Nothing, but what I can do is simply block/delete certain mailboxes whenever they get spammy. This is very useful if you you frequently giveaway your email when signing up online.

      • alex
        October 10, 2008 at 9:53 am

        That's the point. One of (probably old) spammers' tactics is to send spam to common inbox names or whatever you wanna call it.

        So, if I was a spammer, once I know "yourusername" from possiblyshadysite@yourusername.otherinbox.com I don't really care about "possiblyshadysite" - I'll send to any other inbox name that I can generate from a dictionary.

        Moreover, once you know "yourusername", can you imaging how easy it is to actually overload your real otherinbox inbox with lots, lots and lots of junk emails by simply sending to @yourusername.otherinbox.com

        Otherinbox and such are just a long tail, completely useless services.

    • Joshua Baer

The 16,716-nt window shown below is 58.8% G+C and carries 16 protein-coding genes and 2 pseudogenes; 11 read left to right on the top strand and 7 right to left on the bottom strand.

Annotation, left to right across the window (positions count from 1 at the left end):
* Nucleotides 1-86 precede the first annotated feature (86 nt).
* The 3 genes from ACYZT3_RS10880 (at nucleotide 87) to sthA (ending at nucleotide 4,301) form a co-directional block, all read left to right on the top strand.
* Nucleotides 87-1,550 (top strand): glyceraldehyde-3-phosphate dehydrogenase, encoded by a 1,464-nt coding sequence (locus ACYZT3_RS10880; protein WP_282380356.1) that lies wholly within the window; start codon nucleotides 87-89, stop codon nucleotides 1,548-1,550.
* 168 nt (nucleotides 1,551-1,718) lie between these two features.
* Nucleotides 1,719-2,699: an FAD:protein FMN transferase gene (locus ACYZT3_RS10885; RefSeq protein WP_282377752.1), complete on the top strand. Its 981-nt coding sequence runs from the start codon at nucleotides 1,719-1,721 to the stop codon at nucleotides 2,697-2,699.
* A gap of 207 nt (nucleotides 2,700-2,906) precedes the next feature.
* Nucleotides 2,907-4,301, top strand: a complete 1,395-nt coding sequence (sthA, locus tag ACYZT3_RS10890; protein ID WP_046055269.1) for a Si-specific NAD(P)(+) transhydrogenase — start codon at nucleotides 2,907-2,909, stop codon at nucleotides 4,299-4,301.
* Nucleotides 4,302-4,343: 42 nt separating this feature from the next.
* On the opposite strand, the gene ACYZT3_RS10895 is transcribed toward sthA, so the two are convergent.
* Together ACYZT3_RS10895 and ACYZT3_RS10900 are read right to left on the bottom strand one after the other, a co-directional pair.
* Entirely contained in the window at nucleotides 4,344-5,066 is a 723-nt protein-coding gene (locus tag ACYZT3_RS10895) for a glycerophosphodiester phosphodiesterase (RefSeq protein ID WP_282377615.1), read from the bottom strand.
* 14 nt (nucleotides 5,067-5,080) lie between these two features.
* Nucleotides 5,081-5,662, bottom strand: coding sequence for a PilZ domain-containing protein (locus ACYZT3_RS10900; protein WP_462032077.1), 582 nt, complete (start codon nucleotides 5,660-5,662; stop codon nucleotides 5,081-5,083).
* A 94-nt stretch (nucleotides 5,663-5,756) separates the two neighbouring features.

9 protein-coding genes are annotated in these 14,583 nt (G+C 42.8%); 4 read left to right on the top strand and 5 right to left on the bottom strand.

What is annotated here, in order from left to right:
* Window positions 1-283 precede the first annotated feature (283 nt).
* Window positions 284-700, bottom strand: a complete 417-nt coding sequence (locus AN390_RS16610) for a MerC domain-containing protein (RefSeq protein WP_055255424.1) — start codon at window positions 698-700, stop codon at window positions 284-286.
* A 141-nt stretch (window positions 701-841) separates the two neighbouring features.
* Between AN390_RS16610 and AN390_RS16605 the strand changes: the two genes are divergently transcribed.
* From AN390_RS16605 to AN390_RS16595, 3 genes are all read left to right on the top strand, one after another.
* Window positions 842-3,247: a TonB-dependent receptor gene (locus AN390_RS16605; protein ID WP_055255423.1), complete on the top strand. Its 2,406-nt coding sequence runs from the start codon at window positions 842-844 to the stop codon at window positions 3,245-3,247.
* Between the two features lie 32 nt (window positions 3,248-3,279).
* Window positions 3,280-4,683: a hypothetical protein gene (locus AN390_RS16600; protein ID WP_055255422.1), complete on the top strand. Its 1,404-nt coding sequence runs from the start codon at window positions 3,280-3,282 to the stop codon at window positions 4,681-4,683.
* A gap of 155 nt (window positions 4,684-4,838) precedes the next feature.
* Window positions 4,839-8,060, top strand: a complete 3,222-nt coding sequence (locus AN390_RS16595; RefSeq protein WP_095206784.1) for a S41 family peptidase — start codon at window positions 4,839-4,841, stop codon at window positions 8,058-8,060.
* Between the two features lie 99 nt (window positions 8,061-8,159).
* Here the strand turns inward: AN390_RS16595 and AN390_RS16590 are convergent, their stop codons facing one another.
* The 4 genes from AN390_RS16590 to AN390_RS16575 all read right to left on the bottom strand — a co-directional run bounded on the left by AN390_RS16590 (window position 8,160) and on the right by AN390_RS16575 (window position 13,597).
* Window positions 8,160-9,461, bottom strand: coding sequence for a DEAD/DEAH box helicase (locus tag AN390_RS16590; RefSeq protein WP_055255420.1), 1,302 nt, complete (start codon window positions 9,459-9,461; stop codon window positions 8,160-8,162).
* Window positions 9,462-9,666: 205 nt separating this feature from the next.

October 18, 2008 at 3:39 pm

      Thanks for your comments! You're definitely correct that we need to fight against spammers using dictionary attacks and other nefarious methods to spam us. But so does everyone else who runs a mail server. We utilize cutting-edge spam filtering technology on top of the multiple-address system to help protect our users from spam. And if you do get spam, its really easy to block it with a single click.

      It's worth pointing out that all a spammer needs to know right now is your email address and they don't even have to be so smart as to try and make something up at your domain name :-) Guessing your email address is about the same as guessing your domain name at OtherInbox. So I'm not sure how you could be worse off with OtherInbox than any other solution. In both cases you need spam filters.

      We wrote up a long blog post about this topic that you can find at budurl.com/vtv8

  7. Sam
    October 9, 2008 at 7:04 pm

    It's a great site, but it's add the the other 5 emails everyone has. I don't think I'll use this often because I already have a lot of email accounts. Right now, my spam email is with yahoo.

  8. Insomniac_Vampire
    October 9, 2008 at 9:59 pm

    This is very nice one.
    I have been using spamgourmet.com for long time. This offer similar concept with very nice interface.

    I like it